National Register of Zoroastrian Needlework
Zoroasrian needlework (gabar doozi) or flower embroidery, is an old and a fine art of Zoroastrian women that dates back to almost 100 years. The thread used is of national twisted silk. Fine spun fabric is used for this purpose. We can say that the basic tools for this art have been very fine needles, silk or cotton thread and silk or cotton fabric.
Zoroastrian women have learned this art through generations, from masters of this art. The flower motifs can been seen in the traditional clothes, such as makna, shaval (pants), lachak (scarf), shirt and sweatshirt of the groom, and dolug (cloth bag). The flower pattern was not drawn on the fabric and it was sewn according to the sewing order and sometimes by counting the fibers. Flower designs are sewn on clothes meant for happy occasions. Cypress tree, flowers, birds and well-thought-of animals such as deer and fish, can be seen often in the designs, all of which are signs of life and happiness and are in harmony with the Zoroastrian traditions and beliefs.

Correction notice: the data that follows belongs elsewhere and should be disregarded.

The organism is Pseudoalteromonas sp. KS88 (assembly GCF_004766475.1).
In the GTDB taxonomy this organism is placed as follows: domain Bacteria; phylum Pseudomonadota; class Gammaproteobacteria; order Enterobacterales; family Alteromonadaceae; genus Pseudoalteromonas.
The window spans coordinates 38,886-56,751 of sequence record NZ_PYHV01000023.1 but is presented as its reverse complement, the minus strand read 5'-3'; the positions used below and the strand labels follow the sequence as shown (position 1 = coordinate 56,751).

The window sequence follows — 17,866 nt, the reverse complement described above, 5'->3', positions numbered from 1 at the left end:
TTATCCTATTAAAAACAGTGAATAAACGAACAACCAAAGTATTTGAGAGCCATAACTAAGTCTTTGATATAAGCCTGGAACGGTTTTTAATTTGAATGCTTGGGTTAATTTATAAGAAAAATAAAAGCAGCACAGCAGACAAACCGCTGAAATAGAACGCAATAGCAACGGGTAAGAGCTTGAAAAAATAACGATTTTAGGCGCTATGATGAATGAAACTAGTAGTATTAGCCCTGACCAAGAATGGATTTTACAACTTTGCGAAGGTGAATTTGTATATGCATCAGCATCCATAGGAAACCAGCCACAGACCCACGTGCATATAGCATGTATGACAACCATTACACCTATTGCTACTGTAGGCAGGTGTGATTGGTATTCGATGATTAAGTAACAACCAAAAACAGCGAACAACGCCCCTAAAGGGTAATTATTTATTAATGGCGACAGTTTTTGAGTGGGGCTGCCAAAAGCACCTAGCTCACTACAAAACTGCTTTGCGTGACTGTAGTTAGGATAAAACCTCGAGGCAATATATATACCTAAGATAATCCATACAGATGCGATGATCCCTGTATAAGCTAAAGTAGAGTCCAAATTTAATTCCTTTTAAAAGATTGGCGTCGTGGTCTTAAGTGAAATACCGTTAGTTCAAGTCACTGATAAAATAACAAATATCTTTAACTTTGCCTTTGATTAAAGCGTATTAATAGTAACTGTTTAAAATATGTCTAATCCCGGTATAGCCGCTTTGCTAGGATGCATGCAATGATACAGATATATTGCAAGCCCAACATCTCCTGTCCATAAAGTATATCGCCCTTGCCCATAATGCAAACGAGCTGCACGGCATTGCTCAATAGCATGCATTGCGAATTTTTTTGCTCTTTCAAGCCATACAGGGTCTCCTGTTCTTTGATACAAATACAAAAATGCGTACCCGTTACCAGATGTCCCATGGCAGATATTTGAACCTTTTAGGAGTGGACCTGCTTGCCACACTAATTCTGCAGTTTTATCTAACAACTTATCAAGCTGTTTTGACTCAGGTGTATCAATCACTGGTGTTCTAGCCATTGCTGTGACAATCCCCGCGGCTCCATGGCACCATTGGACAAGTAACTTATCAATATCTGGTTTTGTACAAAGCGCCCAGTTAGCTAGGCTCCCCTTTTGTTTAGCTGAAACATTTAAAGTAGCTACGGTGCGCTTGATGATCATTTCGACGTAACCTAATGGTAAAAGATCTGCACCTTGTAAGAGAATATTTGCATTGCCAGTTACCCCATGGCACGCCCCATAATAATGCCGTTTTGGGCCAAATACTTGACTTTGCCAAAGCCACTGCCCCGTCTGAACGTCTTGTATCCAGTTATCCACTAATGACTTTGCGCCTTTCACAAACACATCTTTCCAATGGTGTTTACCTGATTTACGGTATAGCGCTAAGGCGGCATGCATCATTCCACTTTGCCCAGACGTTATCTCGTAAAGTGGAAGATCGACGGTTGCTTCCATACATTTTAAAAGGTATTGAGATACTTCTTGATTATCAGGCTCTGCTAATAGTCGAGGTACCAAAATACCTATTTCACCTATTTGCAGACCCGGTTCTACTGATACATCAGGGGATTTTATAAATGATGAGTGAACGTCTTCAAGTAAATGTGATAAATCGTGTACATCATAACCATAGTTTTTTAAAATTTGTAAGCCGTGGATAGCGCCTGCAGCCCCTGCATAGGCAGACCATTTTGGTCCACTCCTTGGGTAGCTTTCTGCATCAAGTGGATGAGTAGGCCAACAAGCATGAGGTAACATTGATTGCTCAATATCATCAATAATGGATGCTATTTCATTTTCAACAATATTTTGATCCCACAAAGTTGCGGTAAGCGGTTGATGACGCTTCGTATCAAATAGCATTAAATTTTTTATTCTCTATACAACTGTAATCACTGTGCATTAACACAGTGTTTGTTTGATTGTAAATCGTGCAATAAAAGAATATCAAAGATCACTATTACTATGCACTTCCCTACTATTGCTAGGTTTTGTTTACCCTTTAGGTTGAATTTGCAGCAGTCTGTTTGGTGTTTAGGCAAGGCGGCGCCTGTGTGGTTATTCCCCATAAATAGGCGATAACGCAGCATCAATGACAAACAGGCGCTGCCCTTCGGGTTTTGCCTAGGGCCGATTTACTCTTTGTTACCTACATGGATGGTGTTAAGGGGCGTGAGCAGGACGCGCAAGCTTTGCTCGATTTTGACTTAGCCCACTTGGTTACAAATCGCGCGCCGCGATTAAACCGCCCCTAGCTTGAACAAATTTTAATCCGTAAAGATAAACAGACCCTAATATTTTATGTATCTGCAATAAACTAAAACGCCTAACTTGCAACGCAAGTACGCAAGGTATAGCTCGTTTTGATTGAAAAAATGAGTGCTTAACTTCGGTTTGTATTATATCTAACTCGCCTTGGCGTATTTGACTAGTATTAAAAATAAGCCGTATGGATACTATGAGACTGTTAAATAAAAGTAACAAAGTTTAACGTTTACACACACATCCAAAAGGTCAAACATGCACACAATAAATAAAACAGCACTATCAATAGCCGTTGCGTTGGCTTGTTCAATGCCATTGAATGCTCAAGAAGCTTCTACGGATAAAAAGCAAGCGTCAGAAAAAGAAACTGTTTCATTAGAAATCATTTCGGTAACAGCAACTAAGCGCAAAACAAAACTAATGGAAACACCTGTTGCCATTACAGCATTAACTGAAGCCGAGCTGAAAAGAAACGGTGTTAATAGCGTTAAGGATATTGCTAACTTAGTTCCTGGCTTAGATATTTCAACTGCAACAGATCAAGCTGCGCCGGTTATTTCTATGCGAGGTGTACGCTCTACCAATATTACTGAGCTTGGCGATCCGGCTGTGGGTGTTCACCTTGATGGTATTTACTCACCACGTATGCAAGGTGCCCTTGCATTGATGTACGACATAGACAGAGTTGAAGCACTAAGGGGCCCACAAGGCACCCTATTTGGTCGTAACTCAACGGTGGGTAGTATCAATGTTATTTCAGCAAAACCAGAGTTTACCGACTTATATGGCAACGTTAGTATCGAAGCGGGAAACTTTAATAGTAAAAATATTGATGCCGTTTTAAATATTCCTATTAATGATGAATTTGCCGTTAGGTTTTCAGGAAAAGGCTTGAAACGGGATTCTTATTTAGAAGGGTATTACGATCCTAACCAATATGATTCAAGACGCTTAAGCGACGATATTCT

According to IRNA – Director General of Cultural Heritage, Handicrafts and Tourism Organization of Tehran Province said: “in the meeting of the Intangible Heritage Registration Council, 6 artworks from Tehran were registered as local and one artwork was registered as national.”
According to IRNA and the Monday announcement of Tehran’s Cultural Heritage, Parham Janfeshan stated that 6 intangible artworks were registered in the last meeting of the country’s cultural heritage registration committee. He added: “These intangible artworks are as follows the skill of preparing concentrate of berry, nuts and walnut contents, cooking broth of Baghi, cooking Shesh-Andaz-e Alou, cooking pomegranate soup, cooking Koofteh-dast-be-gardan, and Zarathushti Doozi, and Zoroastrian needlework was registered as national heritage.